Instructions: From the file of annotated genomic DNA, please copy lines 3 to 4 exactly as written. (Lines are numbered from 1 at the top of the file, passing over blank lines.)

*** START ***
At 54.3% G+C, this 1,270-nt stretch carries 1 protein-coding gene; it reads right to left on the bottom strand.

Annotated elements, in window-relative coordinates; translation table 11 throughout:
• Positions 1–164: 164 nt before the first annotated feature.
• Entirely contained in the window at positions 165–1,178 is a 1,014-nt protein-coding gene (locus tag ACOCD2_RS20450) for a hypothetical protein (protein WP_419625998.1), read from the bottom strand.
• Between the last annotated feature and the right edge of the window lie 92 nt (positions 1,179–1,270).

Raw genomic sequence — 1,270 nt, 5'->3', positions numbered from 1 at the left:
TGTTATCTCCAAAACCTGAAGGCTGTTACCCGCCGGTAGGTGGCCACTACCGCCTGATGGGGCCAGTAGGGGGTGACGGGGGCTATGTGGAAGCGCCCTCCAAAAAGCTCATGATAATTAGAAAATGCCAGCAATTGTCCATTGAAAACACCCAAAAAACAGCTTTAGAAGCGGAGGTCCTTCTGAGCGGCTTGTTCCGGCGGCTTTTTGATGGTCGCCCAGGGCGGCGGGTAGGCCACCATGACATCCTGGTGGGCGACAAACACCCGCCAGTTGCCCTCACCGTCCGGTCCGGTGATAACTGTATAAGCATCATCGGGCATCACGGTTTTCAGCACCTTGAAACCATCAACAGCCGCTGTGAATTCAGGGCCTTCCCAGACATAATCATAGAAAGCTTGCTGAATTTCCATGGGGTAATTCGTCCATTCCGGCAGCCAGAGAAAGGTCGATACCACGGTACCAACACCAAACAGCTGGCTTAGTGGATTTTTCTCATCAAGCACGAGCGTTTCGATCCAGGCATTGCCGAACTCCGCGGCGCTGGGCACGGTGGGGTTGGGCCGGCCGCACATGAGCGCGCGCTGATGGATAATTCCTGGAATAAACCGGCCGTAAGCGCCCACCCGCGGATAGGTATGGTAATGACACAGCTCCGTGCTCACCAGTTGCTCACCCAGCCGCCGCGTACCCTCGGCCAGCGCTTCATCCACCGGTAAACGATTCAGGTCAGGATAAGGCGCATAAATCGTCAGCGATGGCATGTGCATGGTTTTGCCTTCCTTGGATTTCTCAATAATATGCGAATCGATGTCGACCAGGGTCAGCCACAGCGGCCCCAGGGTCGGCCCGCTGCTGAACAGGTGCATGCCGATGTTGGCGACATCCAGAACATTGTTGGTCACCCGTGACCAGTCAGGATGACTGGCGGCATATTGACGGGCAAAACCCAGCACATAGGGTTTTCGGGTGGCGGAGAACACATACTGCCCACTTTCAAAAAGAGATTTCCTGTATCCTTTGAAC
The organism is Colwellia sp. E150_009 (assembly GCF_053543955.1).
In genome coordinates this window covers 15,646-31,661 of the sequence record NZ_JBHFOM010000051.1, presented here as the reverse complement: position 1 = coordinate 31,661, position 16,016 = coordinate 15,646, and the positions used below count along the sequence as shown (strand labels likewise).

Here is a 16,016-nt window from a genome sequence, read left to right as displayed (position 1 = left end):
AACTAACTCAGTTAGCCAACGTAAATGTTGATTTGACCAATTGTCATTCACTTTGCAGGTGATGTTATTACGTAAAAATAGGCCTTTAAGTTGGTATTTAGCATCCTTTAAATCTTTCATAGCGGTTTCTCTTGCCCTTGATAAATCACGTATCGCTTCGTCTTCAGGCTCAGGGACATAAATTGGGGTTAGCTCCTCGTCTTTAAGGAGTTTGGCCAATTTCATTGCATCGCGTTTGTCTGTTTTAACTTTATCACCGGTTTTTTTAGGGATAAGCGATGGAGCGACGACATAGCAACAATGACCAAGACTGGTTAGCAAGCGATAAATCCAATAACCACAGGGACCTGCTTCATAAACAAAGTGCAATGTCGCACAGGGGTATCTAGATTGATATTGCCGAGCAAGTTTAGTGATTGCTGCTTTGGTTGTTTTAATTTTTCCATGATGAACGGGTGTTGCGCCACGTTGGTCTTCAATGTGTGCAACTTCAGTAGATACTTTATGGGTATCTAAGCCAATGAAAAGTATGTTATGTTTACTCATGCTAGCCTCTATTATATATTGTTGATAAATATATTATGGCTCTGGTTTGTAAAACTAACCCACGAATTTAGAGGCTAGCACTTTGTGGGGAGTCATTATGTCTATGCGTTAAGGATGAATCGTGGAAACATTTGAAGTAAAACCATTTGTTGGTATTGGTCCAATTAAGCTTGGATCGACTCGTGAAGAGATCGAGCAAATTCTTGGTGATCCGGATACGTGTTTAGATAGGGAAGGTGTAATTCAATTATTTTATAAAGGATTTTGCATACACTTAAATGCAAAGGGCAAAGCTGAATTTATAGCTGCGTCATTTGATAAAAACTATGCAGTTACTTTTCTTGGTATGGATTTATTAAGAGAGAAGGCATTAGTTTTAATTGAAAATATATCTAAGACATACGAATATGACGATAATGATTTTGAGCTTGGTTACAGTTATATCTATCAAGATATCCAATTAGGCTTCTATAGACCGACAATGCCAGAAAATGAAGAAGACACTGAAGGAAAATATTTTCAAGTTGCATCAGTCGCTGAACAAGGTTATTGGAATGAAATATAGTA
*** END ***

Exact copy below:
• Positions 1–164: 164 nt before the first annotated feature.
• Entirely contained in the window at positions 165–1,178 is a 1,014-nt protein-coding gene (locus tag ACOCD2_RS20450) for a hypothetical protein (protein WP_419625998.1), read from the bottom strand.